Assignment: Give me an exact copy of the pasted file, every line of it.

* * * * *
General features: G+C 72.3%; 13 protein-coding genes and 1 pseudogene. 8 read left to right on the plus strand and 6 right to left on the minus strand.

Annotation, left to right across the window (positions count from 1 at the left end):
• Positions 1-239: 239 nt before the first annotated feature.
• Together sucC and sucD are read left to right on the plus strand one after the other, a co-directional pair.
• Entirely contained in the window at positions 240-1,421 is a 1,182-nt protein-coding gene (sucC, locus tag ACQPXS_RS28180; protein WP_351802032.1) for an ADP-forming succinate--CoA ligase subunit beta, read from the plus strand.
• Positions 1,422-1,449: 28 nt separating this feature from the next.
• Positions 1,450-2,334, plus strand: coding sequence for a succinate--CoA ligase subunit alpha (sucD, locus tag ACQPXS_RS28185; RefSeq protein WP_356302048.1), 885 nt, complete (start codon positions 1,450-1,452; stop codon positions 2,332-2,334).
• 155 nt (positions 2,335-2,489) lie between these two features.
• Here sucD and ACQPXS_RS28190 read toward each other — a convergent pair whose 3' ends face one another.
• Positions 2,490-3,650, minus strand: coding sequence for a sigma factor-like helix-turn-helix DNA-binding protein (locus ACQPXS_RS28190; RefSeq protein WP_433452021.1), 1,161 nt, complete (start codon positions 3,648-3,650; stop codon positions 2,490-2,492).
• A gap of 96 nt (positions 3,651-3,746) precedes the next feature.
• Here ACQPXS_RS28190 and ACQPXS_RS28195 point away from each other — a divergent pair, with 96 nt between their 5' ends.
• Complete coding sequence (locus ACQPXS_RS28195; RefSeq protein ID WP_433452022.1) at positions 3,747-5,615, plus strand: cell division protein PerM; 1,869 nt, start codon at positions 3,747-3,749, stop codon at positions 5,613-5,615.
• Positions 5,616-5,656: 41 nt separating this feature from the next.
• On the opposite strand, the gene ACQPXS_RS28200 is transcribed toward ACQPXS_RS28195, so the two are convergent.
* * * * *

General features: G+C 72.3%; 13 protein-coding genes and 1 pseudogene. 8 read left to right on the plus strand and 6 right to left on the minus strand.

Annotation, left to right across the window (positions count from 1 at the left end):
• Positions 1-239: 239 nt before the first annotated feature.
• Together sucC and sucD are read left to right on the plus strand one after the other, a co-directional pair.
• Entirely contained in the window at positions 240-1,421 is a 1,182-nt protein-coding gene (sucC, locus tag ACQPXS_RS28180; protein WP_351802032.1) for an ADP-forming succinate--CoA ligase subunit beta, read from the plus strand.
• Positions 1,422-1,449: 28 nt separating this feature from the next.
• Positions 1,450-2,334, plus strand: coding sequence for a succinate--CoA ligase subunit alpha (sucD, locus tag ACQPXS_RS28185; RefSeq protein WP_356302048.1), 885 nt, complete (start codon positions 1,450-1,452; stop codon positions 2,332-2,334).
• 155 nt (positions 2,335-2,489) lie between these two features.
• Here sucD and ACQPXS_RS28190 read toward each other — a convergent pair whose 3' ends face one another.
• Positions 2,490-3,650, minus strand: coding sequence for a sigma factor-like helix-turn-helix DNA-binding protein (locus ACQPXS_RS28190; RefSeq protein WP_433452021.1), 1,161 nt, complete (start codon positions 3,648-3,650; stop codon positions 2,490-2,492).
• A gap of 96 nt (positions 3,651-3,746) precedes the next feature.
• Here ACQPXS_RS28190 and ACQPXS_RS28195 point away from each other — a divergent pair, with 96 nt between their 5' ends.
• Complete coding sequence (locus ACQPXS_RS28195; RefSeq protein ID WP_433452022.1) at positions 3,747-5,615, plus strand: cell division protein PerM; 1,869 nt, start codon at positions 3,747-3,749, stop codon at positions 5,613-5,615.
• Positions 5,616-5,656: 41 nt separating this feature from the next.
• On the opposite strand, the gene ACQPXS_RS28200 is transcribed toward ACQPXS_RS28195, so the two are convergent.